The People's Perspective on Medicine

Show 1198: How You Can Age Better

A leading aging researcher describes how you can age better. Get out of breath sometimes, eat stressed plants and spend time with friends and pets.
Dr. David A. Sinclair, author of Lifespan
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How You Can Age Better

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Whoever said growing old isn’t for sissies really got it right. But not everyone has the same experience with aging. Why do some people do well up to and into their 90s, while others are over the hill in their 70s? Genetics certainly plays a role, but it is not the whole story by any means. How can you age better?

Starting to Age Better Before You Get Old:

If you wait until you already feel old, whether you are 60, 70 or 80, you will have more difficulty achieving a healthy old age. Instead, starting in your 30s and 40s gives you a better chance for success. But even adopting strategies to age better when you already have decades of life experience can give the rest of your life more zest.

Research has shown the epigenetic changes related to smoking, diet, exercise and other factors can have a profound influence on how we age. Scientists know what to do to make old mice behave like younger mice. Will these techniques work for people as well? What is the significance of Yamanaka genes and how can we reset them?

The Mystery of Rapamycin:

Years ago, scientists discovered a compound made by a soil microbe on Easter Island. This agent (named rapamycin for the Polynesian name of Easter Island, Rapanui) has become an important drug for preventing the rejection of organ transplants. But it has also played an important role in aging research, clarifying why we age and how we can age better. Rapamycin has a lot of side effects and isn’t suitable for widespread use to slow the progression of aging. But there are other medicines, such as metformin and aspirin, as well as supplements such as resveratrol, that may act on some of the same targets. Learn about Dr. Sinclair’s recommendation for six simple things you can do to age better.

Because we couldn’t fit all of our interview with Dr. Sinclair into the on-air broadcast, we have created an extended interview for you. In this podcast, Dr. Sinclair discusses the supplements he and his father take and describes how they could be helpful. You’ll want to be sure to listen!

This Week’s Guest:

David Sinclair, PhD, is a professor in the Department of Genetics at Harvard Medical School & Co-Director of the Paul F. Glenn Center for the Biological Mechanisms of Aging. Dr. Sinclair is a co-founder of several biotechnology companies (Sirtris, Ovascience, Genocea, Cohbar, MetroBiotech, ArcBio, Life Biosciences, Liberty Biosecurity) and is on the boards of several others. He is also co-founder and co-chief editor of the journal Aging.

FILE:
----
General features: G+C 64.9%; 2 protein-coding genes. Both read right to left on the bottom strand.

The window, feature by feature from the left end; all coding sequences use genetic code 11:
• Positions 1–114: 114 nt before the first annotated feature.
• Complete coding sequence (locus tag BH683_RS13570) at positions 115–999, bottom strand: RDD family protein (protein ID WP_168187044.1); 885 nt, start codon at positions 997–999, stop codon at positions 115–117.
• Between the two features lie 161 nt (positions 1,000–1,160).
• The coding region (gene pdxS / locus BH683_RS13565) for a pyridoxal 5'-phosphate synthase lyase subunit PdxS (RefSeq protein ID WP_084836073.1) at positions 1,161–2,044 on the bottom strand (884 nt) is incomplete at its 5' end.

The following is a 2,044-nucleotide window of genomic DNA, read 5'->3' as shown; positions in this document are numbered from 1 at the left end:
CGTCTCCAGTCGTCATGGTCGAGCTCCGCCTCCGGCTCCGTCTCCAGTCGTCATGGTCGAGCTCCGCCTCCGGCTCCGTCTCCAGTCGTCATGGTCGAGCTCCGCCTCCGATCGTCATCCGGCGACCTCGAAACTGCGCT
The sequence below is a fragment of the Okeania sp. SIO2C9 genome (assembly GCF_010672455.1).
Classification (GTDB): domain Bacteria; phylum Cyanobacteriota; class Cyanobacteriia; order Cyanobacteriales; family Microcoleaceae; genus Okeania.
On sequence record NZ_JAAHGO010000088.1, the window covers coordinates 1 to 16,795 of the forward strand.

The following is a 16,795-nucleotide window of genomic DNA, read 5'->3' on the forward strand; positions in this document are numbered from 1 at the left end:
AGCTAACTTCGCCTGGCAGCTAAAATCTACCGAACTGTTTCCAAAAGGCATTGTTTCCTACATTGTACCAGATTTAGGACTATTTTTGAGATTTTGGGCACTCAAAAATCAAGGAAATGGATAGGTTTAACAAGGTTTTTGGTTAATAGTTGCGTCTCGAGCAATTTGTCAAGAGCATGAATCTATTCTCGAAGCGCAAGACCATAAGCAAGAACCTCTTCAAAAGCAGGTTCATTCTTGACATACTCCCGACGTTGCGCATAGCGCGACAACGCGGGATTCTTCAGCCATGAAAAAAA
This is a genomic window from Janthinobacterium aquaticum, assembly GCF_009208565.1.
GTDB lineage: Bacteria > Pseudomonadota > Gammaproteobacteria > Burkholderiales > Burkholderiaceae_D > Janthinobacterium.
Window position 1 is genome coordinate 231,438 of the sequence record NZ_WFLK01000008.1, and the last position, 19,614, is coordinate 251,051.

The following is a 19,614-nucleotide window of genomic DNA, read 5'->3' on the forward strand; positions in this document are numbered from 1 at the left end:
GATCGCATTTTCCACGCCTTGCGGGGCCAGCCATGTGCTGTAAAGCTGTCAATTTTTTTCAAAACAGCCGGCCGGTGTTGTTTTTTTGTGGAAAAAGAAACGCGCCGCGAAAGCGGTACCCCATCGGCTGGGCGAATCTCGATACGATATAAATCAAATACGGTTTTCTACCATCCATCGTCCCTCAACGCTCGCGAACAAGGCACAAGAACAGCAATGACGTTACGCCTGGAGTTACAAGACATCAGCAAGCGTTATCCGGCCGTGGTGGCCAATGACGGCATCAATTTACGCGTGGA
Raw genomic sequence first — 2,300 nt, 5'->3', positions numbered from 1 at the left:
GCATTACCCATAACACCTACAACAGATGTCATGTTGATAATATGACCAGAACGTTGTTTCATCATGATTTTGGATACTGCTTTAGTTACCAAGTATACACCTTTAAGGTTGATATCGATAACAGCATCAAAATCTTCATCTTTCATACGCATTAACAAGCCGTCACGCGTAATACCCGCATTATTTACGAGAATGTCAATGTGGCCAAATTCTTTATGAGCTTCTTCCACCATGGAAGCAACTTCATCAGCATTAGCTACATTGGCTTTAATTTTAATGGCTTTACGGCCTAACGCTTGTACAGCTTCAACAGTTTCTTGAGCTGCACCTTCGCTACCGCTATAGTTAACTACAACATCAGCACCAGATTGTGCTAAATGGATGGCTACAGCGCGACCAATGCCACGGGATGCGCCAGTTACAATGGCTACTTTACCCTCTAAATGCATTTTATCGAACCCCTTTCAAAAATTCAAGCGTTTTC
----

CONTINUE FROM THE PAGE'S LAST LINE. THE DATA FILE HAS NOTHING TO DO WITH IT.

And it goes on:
His work is featured in five books, two documentary movies, 60 Minutes, Morgan Freeman’s “Through the Wormhole” and other media. He is an inventor on 35 patents and has received more than 25 awards and honors. Dr. Sinclair’s latest book is Lifespan: Why We Age – and Why We Don’t Have To

His website is https://genetics.med.harvard.edu/sinclair/people/sinclair.php

The photo of Dr. Sinclair is by Brigitte Lacombe.

Listen to the Podcast:

The podcast of this program will be available the Monday after the broadcast date. The show can be streamed online from this site and podcasts can be downloaded for free. CDs may be purchased at any time after broadcast for $9.99.

Buy the CD

Download the extended podcast

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About the Author
Terry Graedon, PhD, is a medical anthropologist and co-host of The People’s Pharmacy radio show, co-author of The People’s Pharmacy syndicated newspaper columns and numerous books, and co-founder of The People’s Pharmacy website. Terry taught in the Duke University School of Nursing and was an adjunct assistant professor in the Department of Anthropology. She is a Fellow of the Society of Applied Anthropology. Terry is one of the country's leading authorities on the science behind folk remedies. .
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Why does it say “stressed plants”? Do dry grapes or raisin stress plants?

Could you please list Dr. Sinclair’s 6 points for good aging. I was just waking up and not near pen & paper to write them down as he spoke. Thank you,

It would be great to have a list of the “stressed plants” or at least more information on what those are.

“Eat stressed plants”?? What should that really say?

Listen to the podcast. (It’s extra long, to include everything he told us.) Plants that grow under difficult conditions (for example, some organic fruits and vegetables, others that may not get enough water or may have encountered insect predation) produce compounds to protect themselves. Those same compounds are also good for us.

* Be nice, and don't over share. View comment policy^